Typically this is defined as storage with no ability to provide any real-time sharing capability. Most common is the FireWire, USB 3.0 or ThunderBolt drive, used for moving media from a shoot for example, but local storage is also used when bandwidth demands become too costly an option for shared online storage.
Shared storage can be broken down into three areas:
This provides the ability to manage high bandwidth video requests from multiple users in real-time. This high demand requires specialised drives and connectivity and fibre is commonly used here. This high-performance storage is the most expensive variety so if media is not being actively used then it is best to demote this media to:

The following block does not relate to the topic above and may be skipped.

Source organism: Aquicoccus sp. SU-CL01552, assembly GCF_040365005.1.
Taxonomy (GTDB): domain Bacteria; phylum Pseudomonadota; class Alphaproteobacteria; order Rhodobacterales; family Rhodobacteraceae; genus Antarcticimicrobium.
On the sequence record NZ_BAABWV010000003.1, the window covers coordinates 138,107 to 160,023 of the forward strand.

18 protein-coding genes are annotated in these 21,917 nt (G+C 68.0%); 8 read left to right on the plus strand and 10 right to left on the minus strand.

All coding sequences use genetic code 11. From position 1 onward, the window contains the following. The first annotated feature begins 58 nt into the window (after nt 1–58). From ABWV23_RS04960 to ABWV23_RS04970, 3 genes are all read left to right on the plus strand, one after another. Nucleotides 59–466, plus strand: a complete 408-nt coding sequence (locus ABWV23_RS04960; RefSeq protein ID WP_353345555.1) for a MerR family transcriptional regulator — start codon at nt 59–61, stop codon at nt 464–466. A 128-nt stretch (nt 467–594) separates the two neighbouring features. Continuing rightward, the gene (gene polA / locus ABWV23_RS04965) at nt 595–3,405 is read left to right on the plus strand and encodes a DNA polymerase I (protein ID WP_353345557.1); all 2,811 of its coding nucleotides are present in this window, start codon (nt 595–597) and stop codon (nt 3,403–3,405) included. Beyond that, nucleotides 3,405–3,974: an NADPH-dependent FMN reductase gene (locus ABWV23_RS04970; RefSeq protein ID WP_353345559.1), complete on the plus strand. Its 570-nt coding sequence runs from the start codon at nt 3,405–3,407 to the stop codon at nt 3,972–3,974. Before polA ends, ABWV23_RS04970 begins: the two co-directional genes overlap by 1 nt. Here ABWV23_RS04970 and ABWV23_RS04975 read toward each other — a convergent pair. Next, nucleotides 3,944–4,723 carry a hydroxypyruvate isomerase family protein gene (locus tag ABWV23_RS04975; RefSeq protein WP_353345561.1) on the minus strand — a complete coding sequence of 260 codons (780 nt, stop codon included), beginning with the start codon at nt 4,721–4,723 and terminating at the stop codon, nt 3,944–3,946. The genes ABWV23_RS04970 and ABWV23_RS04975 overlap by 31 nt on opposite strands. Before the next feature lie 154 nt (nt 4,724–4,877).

Once the media is here it can still be managed but a key consideration is the speed of transfers in and out of online storage. As the demands of nearline are significantly less, costs are reduced with commodity drives and connectivity via Ethernet.
Once projects are finished, they need to be archived. Here, although the media may still be managed and reloaded, access is obviously more time consuming. The archive has responsibility for secure long term storage and the provision of disaster recovery. Typically this operation is off site using data tape based technologies.
Throughout all of these storage types, backup must be considered and the commonly used term RAID can be confusing. Typically RAID, while allowing for fast recovery from basic failures, does not provide total backup for your media.
The archive is also important to manage backups of media throughout the production process.